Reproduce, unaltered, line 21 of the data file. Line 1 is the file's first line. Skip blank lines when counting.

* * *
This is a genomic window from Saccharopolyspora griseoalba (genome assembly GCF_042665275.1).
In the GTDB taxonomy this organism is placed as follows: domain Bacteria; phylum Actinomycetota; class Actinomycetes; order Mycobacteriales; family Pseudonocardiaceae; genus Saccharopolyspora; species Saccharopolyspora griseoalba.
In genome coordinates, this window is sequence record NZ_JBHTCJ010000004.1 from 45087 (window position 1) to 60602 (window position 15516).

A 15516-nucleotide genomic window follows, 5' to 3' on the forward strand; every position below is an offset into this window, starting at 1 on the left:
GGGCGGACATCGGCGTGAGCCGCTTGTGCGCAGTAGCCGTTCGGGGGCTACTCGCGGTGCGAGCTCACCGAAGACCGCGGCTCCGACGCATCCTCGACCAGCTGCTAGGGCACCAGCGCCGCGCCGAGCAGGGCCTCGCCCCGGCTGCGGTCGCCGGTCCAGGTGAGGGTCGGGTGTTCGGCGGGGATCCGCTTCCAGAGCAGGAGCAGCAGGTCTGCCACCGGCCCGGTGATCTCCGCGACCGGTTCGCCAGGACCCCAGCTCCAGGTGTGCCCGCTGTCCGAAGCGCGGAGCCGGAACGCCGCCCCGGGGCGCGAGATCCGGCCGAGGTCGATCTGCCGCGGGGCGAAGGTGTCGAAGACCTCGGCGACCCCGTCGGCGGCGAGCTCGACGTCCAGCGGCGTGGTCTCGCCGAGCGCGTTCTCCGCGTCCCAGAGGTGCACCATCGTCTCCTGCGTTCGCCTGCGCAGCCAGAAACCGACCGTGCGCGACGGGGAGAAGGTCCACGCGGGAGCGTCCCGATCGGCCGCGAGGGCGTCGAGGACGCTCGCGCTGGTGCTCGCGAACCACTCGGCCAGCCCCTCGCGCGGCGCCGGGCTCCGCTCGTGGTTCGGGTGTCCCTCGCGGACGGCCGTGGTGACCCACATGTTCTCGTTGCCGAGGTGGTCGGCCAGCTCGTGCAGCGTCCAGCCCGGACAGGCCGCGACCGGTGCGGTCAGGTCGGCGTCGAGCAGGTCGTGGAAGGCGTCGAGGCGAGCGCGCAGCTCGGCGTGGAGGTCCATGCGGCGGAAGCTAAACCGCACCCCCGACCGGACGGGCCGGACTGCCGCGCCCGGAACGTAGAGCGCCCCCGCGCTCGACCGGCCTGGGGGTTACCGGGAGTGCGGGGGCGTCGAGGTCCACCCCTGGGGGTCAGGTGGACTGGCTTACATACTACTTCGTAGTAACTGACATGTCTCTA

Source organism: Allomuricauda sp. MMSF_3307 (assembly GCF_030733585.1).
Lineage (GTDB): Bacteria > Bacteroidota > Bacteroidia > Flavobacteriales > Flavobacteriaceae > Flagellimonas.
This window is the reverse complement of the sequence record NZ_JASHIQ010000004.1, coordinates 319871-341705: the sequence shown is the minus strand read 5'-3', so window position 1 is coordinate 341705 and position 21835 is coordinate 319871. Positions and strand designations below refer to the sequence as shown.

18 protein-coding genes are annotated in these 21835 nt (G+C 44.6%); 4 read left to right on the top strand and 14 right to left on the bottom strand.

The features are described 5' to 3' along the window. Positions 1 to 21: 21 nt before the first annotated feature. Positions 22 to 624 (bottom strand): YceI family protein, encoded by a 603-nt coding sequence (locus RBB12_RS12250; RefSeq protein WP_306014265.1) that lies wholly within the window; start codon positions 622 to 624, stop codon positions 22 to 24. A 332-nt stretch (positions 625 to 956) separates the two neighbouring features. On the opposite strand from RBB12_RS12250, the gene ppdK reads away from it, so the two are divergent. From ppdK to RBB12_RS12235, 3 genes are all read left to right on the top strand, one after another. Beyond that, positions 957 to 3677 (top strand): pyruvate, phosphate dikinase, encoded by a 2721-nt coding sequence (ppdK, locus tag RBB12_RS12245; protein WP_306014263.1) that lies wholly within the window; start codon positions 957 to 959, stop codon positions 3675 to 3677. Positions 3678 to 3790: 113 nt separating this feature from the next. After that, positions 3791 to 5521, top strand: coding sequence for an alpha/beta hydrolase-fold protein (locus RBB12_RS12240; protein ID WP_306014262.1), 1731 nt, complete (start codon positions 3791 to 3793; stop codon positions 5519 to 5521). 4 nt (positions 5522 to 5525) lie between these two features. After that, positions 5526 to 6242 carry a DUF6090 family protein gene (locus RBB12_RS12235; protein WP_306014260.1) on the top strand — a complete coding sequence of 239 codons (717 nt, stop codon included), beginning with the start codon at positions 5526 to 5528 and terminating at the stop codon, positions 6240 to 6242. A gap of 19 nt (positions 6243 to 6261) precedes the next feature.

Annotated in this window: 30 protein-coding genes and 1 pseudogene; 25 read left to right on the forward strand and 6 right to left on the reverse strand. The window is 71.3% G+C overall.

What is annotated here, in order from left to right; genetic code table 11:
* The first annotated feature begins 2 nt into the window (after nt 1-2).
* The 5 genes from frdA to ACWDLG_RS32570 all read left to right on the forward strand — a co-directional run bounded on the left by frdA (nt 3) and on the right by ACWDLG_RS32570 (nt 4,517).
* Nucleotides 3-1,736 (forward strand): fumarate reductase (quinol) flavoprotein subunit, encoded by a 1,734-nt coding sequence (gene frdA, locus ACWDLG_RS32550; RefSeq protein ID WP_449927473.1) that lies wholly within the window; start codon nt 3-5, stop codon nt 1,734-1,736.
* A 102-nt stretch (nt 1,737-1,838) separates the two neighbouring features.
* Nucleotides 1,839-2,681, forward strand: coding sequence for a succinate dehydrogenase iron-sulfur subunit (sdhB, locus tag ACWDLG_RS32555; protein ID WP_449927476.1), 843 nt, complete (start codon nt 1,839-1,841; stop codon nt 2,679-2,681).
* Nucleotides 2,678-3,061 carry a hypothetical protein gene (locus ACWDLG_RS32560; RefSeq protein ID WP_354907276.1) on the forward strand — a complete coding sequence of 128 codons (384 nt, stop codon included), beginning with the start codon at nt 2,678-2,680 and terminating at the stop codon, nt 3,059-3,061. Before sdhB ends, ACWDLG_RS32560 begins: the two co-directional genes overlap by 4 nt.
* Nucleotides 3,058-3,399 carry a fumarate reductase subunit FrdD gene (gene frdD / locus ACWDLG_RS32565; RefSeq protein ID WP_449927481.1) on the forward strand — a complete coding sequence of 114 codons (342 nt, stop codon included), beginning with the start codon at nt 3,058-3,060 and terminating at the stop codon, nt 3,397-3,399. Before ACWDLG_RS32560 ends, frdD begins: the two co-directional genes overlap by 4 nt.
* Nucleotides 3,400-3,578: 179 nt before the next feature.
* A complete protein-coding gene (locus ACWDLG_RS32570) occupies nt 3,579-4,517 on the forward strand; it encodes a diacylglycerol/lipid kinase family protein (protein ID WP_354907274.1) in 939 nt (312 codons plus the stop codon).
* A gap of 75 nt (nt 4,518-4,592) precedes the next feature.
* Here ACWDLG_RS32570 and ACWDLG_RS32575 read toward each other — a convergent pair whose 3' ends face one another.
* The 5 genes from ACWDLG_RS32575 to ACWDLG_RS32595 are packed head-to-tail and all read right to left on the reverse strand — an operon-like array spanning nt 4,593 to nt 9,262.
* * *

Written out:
* A complete protein-coding gene (locus ACWDLG_RS32570) occupies nt 3,579-4,517 on the forward strand; it encodes a diacylglycerol/lipid kinase family protein (protein ID WP_354907274.1) in 939 nt (312 codons plus the stop codon).